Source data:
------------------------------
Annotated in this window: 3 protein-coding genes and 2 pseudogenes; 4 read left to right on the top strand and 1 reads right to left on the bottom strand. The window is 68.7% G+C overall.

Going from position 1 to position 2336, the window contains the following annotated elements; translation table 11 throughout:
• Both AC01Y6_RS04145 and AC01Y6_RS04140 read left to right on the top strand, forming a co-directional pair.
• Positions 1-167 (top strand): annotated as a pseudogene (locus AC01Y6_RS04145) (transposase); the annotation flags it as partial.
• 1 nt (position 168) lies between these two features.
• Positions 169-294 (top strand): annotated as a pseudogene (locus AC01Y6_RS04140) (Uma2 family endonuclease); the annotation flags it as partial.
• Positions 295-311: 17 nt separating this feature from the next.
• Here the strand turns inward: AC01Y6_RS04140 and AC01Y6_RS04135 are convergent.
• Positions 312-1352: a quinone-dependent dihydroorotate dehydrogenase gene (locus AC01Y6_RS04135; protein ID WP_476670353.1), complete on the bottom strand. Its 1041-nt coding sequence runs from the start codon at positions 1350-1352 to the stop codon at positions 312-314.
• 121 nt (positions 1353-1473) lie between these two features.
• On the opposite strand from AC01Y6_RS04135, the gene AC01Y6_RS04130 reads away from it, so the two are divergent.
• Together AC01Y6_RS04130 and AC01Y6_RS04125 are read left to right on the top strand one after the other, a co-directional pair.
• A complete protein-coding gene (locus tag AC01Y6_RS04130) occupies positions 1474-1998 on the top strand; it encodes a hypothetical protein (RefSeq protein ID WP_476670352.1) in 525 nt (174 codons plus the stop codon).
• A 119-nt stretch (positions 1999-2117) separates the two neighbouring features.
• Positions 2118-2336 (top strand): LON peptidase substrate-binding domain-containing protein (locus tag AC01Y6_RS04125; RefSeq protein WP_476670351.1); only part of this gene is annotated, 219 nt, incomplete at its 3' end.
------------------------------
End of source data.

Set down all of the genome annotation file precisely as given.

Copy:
Annotated in this window: 3 protein-coding genes and 2 pseudogenes; 4 read left to right on the top strand and 1 reads right to left on the bottom strand. The window is 68.7% G+C overall.

Going from position 1 to position 2336, the window contains the following annotated elements; translation table 11 throughout:
• Both AC01Y6_RS04145 and AC01Y6_RS04140 read left to right on the top strand, forming a co-directional pair.
• Positions 1-167 (top strand): annotated as a pseudogene (locus AC01Y6_RS04145) (transposase); the annotation flags it as partial.
• 1 nt (position 168) lies between these two features.
• Positions 169-294 (top strand): annotated as a pseudogene (locus AC01Y6_RS04140) (Uma2 family endonuclease); the annotation flags it as partial.
• Positions 295-311: 17 nt separating this feature from the next.
• Here the strand turns inward: AC01Y6_RS04140 and AC01Y6_RS04135 are convergent.
• Positions 312-1352: a quinone-dependent dihydroorotate dehydrogenase gene (locus AC01Y6_RS04135; protein ID WP_476670353.1), complete on the bottom strand. Its 1041-nt coding sequence runs from the start codon at positions 1350-1352 to the stop codon at positions 312-314.
• 121 nt (positions 1353-1473) lie between these two features.
• On the opposite strand from AC01Y6_RS04135, the gene AC01Y6_RS04130 reads away from it, so the two are divergent.
• Together AC01Y6_RS04130 and AC01Y6_RS04125 are read left to right on the top strand one after the other, a co-directional pair.
• A complete protein-coding gene (locus tag AC01Y6_RS04130) occupies positions 1474-1998 on the top strand; it encodes a hypothetical protein (RefSeq protein ID WP_476670352.1) in 525 nt (174 codons plus the stop codon).
• A 119-nt stretch (positions 1999-2117) separates the two neighbouring features.
• Positions 2118-2336 (top strand): LON peptidase substrate-binding domain-containing protein (locus tag AC01Y6_RS04125; RefSeq protein WP_476670351.1); only part of this gene is annotated, 219 nt, incomplete at its 3' end.